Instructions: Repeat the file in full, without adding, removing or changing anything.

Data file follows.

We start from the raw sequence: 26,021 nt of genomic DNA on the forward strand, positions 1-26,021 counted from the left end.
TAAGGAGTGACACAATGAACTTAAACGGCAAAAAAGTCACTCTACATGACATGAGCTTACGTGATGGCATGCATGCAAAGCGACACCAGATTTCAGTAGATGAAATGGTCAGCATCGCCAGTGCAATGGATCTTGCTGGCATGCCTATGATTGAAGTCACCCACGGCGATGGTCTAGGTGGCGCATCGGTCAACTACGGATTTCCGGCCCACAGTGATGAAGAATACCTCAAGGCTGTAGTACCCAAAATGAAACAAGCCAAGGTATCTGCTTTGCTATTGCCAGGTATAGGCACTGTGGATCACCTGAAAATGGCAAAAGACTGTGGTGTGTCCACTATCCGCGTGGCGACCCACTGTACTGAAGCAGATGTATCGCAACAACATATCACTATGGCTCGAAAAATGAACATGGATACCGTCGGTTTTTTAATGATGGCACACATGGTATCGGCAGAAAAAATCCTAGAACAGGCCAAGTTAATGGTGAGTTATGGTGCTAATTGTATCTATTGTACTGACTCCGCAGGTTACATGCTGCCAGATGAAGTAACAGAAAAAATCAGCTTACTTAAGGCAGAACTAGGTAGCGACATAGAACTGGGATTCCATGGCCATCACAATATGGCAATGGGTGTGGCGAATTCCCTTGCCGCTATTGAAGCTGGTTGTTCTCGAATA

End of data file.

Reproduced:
We start from the raw sequence: 26,021 nt of genomic DNA on the forward strand, positions 1-26,021 counted from the left end.
TAAGGAGTGACACAATGAACTTAAACGGCAAAAAAGTCACTCTACATGACATGAGCTTACGTGATGGCATGCATGCAAAGCGACACCAGATTTCAGTAGATGAAATGGTCAGCATCGCCAGTGCAATGGATCTTGCTGGCATGCCTATGATTGAAGTCACCCACGGCGATGGTCTAGGTGGCGCATCGGTCAACTACGGATTTCCGGCCCACAGTGATGAAGAATACCTCAAGGCTGTAGTACCCAAAATGAAACAAGCCAAGGTATCTGCTTTGCTATTGCCAGGTATAGGCACTGTGGATCACCTGAAAATGGCAAAAGACTGTGGTGTGTCCACTATCCGCGTGGCGACCCACTGTACTGAAGCAGATGTATCGCAACAACATATCACTATGGCTCGAAAAATGAACATGGATACCGTCGGTTTTTTAATGATGGCACACATGGTATCGGCAGAAAAAATCCTAGAACAGGCCAAGTTAATGGTGAGTTATGGTGCTAATTGTATCTATTGTACTGACTCCGCAGGTTACATGCTGCCAGATGAAGTAACAGAAAAAATCAGCTTACTTAAGGCAGAACTAGGTAGCGACATAGAACTGGGATTCCATGGCCATCACAATATGGCAATGGGTGTGGCGAATTCCCTTGCCGCTATTGAAGCTGGTTGTTCTCGAATA